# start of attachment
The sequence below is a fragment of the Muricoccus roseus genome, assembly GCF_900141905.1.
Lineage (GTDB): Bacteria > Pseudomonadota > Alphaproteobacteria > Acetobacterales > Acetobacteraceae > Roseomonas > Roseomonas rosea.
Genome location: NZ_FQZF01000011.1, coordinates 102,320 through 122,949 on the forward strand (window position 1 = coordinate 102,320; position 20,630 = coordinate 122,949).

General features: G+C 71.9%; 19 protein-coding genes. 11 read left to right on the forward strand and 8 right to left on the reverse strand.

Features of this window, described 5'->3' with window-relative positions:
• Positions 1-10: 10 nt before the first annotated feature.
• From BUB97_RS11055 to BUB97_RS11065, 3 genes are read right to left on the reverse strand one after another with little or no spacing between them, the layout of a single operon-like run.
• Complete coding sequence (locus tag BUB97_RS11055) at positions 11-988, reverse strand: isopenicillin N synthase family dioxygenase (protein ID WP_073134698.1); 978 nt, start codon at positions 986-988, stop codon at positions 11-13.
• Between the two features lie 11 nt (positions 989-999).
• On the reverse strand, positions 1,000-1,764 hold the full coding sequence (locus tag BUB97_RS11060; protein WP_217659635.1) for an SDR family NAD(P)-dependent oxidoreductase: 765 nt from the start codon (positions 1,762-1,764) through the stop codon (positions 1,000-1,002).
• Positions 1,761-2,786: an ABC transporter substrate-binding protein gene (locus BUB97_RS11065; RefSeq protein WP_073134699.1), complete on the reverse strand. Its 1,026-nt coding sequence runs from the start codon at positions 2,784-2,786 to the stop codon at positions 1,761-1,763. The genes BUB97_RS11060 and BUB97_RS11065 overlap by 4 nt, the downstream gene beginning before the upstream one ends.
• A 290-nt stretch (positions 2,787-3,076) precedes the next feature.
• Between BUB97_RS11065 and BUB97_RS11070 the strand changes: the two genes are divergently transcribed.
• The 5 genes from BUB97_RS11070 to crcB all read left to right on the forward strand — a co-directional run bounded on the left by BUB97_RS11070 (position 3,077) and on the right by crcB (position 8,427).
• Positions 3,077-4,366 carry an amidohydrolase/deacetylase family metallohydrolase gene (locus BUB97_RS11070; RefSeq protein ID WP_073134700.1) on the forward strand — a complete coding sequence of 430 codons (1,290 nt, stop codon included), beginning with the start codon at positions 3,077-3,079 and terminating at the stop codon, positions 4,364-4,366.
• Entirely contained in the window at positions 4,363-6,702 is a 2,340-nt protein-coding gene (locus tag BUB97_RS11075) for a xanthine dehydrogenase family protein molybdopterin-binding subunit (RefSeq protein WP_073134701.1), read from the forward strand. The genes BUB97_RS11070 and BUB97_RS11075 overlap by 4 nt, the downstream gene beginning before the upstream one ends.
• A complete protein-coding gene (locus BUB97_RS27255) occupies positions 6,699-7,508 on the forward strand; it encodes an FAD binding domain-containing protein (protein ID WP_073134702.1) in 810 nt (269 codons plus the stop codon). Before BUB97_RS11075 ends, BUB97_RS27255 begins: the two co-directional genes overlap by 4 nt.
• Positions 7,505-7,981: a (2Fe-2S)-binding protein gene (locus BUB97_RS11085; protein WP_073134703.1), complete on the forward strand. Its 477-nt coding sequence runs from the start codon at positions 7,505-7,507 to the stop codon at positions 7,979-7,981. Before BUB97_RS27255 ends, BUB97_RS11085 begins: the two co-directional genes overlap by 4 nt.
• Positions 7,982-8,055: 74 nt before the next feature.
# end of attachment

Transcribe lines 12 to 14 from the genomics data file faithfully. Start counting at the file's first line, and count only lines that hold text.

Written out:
• A 290-nt stretch (positions 2,787-3,076) precedes the next feature.
• Between BUB97_RS11065 and BUB97_RS11070 the strand changes: the two genes are divergently transcribed.
• The 5 genes from BUB97_RS11070 to crcB all read left to right on the forward strand — a co-directional run bounded on the left by BUB97_RS11070 (position 3,077) and on the right by crcB (position 8,427).